No wonder he is so in tune with the hopes and fears of his “alt-right” base!
However, the other crucial element is his current social standing as a solid supporter of the big bourgeoisie, having been an investment banker at Goldman Sachs before moving on to start his own company, Bannon & Co. And there is no contradiction, in fact, between his current social position and his “fight for the little man” persona. Marx long ago explained that “[One must not] imagine that the democratic representatives are indeed all shopkeepers. . . . According to their education and their individual position they may be as far apart as heaven and earth. What makes them representatives of the petty bourgeoisie is the fact that in their minds they do not get beyond the limits which the latter do not get beyond in life, that they are consequently driven, theoretically, to the same problems and solutions to which material interest and social position drive the latter practically. This is, in general, the relationship between the political and literary representatives of a class and the class they represent.”
Such a description fits Bannon perfectly. His upbringing gives him an intuitive bond with his base.
Nonetheless, contrary to what liberal bourgeois media claims, he represents a small minority without mass influence. Partially bankrolling the hit TV show Seinfeld was crucial in earning him the capital he could then reinvest in producing right-wing media. His wealth artificially inflates the support his views appear to have in society. In a sense, only someone like him could be the political champion of the “alt-right.”
So is Bannon a kingmaker who can conjure up Donald Trumps at will? He himself seems to think so. He has expressed a cynical attitude towards his boss: “[Trump is a] blunt instrument for us. I don’t know whether he really gets it or not.”
But Marxists understand that, in the last analysis, it is not individual intentions that decide the course of history. In Bannon’s case, he represents a small section of a dwindling class that’s being hammered daily by the prolonged crisis of capitalism. Without a mass base, he can play no independent historical role, and his undoubted talent remains that of reflecting the mood swings of the petty bourgeoisie. He may soon be surprised to find himself, in turn, the “blunt instrument” of history.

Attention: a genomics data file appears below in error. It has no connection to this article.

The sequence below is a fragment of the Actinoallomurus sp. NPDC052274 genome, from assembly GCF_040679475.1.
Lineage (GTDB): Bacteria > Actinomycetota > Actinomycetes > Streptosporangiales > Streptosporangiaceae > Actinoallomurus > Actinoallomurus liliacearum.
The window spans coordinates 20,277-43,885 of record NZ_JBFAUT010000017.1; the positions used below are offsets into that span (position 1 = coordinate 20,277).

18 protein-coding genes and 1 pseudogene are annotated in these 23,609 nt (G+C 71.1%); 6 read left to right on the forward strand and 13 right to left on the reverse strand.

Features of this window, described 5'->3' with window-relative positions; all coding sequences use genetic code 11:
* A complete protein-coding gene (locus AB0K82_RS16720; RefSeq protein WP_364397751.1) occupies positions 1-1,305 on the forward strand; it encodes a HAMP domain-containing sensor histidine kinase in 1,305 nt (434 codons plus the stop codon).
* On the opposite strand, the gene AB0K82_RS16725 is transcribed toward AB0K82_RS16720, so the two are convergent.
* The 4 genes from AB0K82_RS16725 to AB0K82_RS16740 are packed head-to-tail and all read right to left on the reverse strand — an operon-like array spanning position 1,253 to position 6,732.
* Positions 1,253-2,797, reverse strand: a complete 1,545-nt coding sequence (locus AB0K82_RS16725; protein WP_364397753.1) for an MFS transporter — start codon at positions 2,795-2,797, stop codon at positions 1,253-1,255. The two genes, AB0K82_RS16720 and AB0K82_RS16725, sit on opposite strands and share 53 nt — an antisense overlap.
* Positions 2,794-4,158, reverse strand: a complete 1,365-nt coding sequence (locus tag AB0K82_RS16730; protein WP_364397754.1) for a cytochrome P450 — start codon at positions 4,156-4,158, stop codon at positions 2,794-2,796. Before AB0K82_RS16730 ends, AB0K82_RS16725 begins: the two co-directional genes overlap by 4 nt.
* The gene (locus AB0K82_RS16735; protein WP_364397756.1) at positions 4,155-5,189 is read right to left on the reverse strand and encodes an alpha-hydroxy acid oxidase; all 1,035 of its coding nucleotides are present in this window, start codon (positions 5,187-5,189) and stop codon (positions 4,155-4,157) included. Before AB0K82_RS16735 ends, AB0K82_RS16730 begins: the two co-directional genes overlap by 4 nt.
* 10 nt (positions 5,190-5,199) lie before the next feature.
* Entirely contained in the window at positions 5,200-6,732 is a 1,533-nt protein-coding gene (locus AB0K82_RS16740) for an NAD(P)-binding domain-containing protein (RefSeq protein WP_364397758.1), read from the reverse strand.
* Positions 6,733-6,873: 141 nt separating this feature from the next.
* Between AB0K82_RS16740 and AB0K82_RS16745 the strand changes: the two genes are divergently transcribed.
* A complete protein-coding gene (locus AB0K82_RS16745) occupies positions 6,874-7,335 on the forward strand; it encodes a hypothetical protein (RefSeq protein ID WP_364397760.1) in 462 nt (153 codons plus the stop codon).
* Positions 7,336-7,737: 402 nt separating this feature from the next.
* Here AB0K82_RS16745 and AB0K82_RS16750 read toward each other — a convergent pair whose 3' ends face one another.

In order to continue his political career within the executive of the bourgeois state, he will be forced to play by the rules of the big bourgeois. This rapprochement can already be seen in his meeting with long time GOP rival Paul Ryan. Although his Breitbart base is hailing this as a victory for their side—an assertion seemingly backed by Trump’s inauguration speech, which reaffirms most of his promises to the Bannon wing of his administration—reality behind the scenes may yet paint a different picture. Though Bannon and Ryan agree on slashing the top marginal tax rate (no surprise), they don’t “see eye to eye on entitlement reform, import tariffs, or Trump’s proposed trillion-dollar infrastructure plan.” A small disagreement indeed!
In this contest it is very much the House Speaker, leading solid majorities in both houses of Congress, and not Bannon, with his vaguely defined position as chief strategist and Senior Counselor to Trump, who ultimately has the upper hand. It is no surprise that fractures between two wings of bourgeois strategists should manifest within Trump’s cabinet. As the ominous headline of the Wall Street Journal states, Trump is “seen bringing deliberate chaos to the White House.” True to his maverick style, Trump does not seem to mind members of his cabinet openly contradicting his policy line and displaying their disagreements in public; indeed, he prefers that they duke it out so he can swoop in as the final arbitrator. It remains to be seen whether this tactic will work in managing the bourgeois executive.
In such a situation, Bannon has a tricky hand to play. The “alt-right,” jittery over fears of Trump’s betrayal of their core demands, threaten disobedience. Bannon, true to his populist roots, flirts with their moods, even actively encouraging them to hold Trump’s administration “accountable.” But in the real world, with his supporters being an insignificant force in the grand scale of things, and the core needs of the bourgeoisie dictated by the need to maintain stability and to keep the economy on course as long as possible, he may soon find himself forced to knuckle down to the demands of the serious bourgeoisie. Whether he can manage the delicate balancing act between that and satisfying his base, remains to be seen.